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Here Are The Record Of The Year Nominees At The 2024 GRAMMYs
The 2024 Record Of The Year nominees at the 2024 GRAMMYs are hits from some of music’s biggest names Jon Batiste, boygenius, Miley Cyrus, Billie Eilish & FINNEAS, Victoria Monét, Olivia Rodrigo, Taylor Swift and SZA.
Throughout the past year, Miley Cyrus, Billie Eilish, Olivia Rodrigo and Taylor Swift delivered inescapable pop anthems, while Victoria Monét and SZA proved that R&B deserves a place in the spotlight. Jon Batiste continued to evolve his artistry, while indie supergroup boygenius made an anticipated comeback.
With so many standout moments, the golden gramophone Record Of The Year — which is awarded to the artist and the producer(s), recording engineer(s) and/or mixer(s) and mastering engineer(s) — is shaping up to be a thrilling contest at the 2024 GRAMMYs, officially known as the 66th GRAMMY Awards.
Before tuning into the 2024 GRAMMYs on Feb. 4, 2024, learn more about this year's Record Of The Year nominees below.
Jon Batiste - "Worship"
Album highlight "Worship" encapsulates the LP’s message of unification and community by fusing various global sounds. The song is quite the joyride, beginning with bellowing organs before a choir joins with a glorious harmony and finally explodes with a Latin samba party. "We are born the same / Return to that place" Batiste repeats throughout the song, driving home his inclusive mission.
"Worship" is a joyous anthem and, following his Album Of The Year win at the 2023 GRAMMYs for We Are, it’s clear the five-time GRAMMY winner is keeping the celebration going.
boygenius -"Not Strong Enough"
The LP beautifully captured just how well the women rockers work together, and their chemistry is best seen in "Not Strong Enough." The single’s lush harmonies and feather-light guitars are a contrast to the candid lyricism, which attempts to juggle insecurities and having a God complex.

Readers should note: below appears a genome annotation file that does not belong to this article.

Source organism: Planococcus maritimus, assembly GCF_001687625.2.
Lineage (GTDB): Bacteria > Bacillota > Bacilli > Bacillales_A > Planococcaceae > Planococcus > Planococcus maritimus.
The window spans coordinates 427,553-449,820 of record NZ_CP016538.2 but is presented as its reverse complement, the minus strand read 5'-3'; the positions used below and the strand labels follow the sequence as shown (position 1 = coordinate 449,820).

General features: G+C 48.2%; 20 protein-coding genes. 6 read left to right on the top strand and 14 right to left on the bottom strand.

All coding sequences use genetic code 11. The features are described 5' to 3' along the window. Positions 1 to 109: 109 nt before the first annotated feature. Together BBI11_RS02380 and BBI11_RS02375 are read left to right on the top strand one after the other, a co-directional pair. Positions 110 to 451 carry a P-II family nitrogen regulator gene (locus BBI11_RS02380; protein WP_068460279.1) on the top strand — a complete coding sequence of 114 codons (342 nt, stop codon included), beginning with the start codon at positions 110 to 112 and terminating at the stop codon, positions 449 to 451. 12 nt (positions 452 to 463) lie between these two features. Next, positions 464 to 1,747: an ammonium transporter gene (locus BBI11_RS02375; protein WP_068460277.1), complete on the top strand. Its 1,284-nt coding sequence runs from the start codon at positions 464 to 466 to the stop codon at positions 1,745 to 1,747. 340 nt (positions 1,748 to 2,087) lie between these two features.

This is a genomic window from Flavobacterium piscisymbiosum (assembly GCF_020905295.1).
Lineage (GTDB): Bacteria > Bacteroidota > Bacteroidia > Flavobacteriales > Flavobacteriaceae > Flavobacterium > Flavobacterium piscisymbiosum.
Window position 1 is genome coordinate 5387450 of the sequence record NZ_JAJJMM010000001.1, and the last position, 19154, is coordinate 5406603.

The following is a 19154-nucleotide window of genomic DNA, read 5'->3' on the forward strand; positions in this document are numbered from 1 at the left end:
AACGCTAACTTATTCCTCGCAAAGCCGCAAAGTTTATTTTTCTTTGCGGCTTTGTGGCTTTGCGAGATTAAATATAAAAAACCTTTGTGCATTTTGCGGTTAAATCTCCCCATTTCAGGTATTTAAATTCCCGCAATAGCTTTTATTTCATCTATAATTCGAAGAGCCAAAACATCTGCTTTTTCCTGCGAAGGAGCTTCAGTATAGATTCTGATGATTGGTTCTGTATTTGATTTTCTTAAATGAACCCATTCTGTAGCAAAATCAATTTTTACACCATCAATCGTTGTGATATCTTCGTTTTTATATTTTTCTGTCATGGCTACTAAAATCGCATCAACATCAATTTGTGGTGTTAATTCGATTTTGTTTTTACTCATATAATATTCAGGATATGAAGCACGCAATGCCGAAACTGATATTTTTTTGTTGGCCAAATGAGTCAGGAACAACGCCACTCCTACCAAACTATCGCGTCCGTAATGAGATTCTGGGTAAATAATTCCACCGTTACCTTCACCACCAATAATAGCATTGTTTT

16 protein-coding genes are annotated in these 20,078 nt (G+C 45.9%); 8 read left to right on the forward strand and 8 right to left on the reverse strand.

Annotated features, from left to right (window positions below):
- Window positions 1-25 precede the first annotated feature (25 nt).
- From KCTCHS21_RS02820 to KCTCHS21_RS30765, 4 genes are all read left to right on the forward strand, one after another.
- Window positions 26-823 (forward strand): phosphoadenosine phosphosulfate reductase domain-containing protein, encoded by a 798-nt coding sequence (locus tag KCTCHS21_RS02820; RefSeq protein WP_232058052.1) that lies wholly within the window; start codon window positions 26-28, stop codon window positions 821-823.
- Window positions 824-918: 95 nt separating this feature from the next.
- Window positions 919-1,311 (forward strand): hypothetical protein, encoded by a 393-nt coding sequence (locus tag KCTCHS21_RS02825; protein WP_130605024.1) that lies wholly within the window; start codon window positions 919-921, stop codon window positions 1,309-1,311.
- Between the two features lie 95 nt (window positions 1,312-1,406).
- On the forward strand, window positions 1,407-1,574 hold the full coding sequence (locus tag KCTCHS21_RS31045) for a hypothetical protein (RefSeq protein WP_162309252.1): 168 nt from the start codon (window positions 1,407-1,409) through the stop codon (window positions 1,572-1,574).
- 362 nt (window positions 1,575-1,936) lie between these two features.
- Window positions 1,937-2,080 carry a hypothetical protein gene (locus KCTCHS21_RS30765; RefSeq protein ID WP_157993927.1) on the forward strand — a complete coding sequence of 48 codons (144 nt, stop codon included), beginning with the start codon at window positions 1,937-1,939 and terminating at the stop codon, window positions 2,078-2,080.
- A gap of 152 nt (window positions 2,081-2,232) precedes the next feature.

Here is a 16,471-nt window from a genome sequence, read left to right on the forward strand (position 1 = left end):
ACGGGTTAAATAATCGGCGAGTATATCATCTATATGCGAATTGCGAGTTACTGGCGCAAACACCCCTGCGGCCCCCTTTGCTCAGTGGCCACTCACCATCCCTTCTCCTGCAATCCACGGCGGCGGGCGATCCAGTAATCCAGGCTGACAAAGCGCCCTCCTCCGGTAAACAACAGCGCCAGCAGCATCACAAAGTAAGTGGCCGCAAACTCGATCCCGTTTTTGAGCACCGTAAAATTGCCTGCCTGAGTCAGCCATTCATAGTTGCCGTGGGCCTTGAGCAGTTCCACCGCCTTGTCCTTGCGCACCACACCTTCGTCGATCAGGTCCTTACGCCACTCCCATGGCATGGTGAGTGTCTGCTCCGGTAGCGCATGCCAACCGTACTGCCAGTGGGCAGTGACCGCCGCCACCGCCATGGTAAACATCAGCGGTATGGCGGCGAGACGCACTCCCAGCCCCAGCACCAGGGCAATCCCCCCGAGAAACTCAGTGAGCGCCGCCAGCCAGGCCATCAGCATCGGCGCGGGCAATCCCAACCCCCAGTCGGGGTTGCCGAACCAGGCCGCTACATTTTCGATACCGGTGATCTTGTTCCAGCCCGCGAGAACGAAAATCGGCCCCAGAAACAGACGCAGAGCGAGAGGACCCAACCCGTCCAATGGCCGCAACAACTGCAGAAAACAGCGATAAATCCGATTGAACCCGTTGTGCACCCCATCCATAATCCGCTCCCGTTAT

"The two wolves inside us can be self-hatred and self-aggrandizing," Bridgers explained to Rolling Stone. "Being like, ‘I’m not strong enough to show up for you. I can’t be the partner that you want me to be.’ But also being like, ‘I’m too f—ed up. I’m unknowable in some deep way!’"
"Not Strong Enough" marks a career milestone for boygenius, as it's the group’s first nomination for Record Of The Year.
Miley Cyrus - "Flowers"
A truly great pop star knows how to make a break-up anthem for the ages. Miley Cyrus already had a few under her belt, but she kicked off the year with her strongest offering to date.
"Flowers" was suggested to be inspired by Cyrus’ divorce from Liam Hemsworth, but the song’s messaging goes well beyond the singer’s personal life. Many can relate to having to pick up the pieces of a broken heart, but Cyrus’ confident vocals paired with the soaring disco-inspired melody reassure that self-love is the ultimate healer.
"The chorus was originally: ‘I can buy myself flowers, write my name in the sand, but I can’t love me better than you can,’" the singer told British Vogue of the song’s original lyrics. "It used to be more, like, 1950s. The saddest song. Like: ‘Sure, I can be my own lover, but you’re so much better.’"
The subtle decision to flip the "can’t" into a "can" showcases the brilliance of Cyrus’ songwriting, which ultimately makes the meaning of "Flowers" that much more empowering.
Billie Eilish & FINNEAS - "What Was I Made For?"
The Barbie movie was arguably this year’s biggest pop culture phenomenon, so of course the soundtrack had equally big names. But among the midst of fast-paced and glittery pop songs, Billie Eilish’s contribution tugged at heartstrings. The seven-time GRAMMY winner teamed with her brother and go-to collaborator FINNEAS for "What Was I Made For?"
It’s a tender, melancholic ballad that ties in the movie’s themes of autonomy and balancing feminism in a patriarchal world, with Eilish still holding on to hope: "I don’t know how to feel / But someday I might." The song reflects a universal experience for many women, including Eilish herself — although she didn’t realize it at first.
"I was purely inspired by this movie and this character and the way I thought she would feel and wrote about that," Eilish told Zane Lowe for Apple Music 1. "Over the next couple days, I was listening and [realized] I was writing for myself and I don’t even know it." That relatability is one of the beauties of music, for listeners and artists alike.
Victoria Monét - "On My Mama"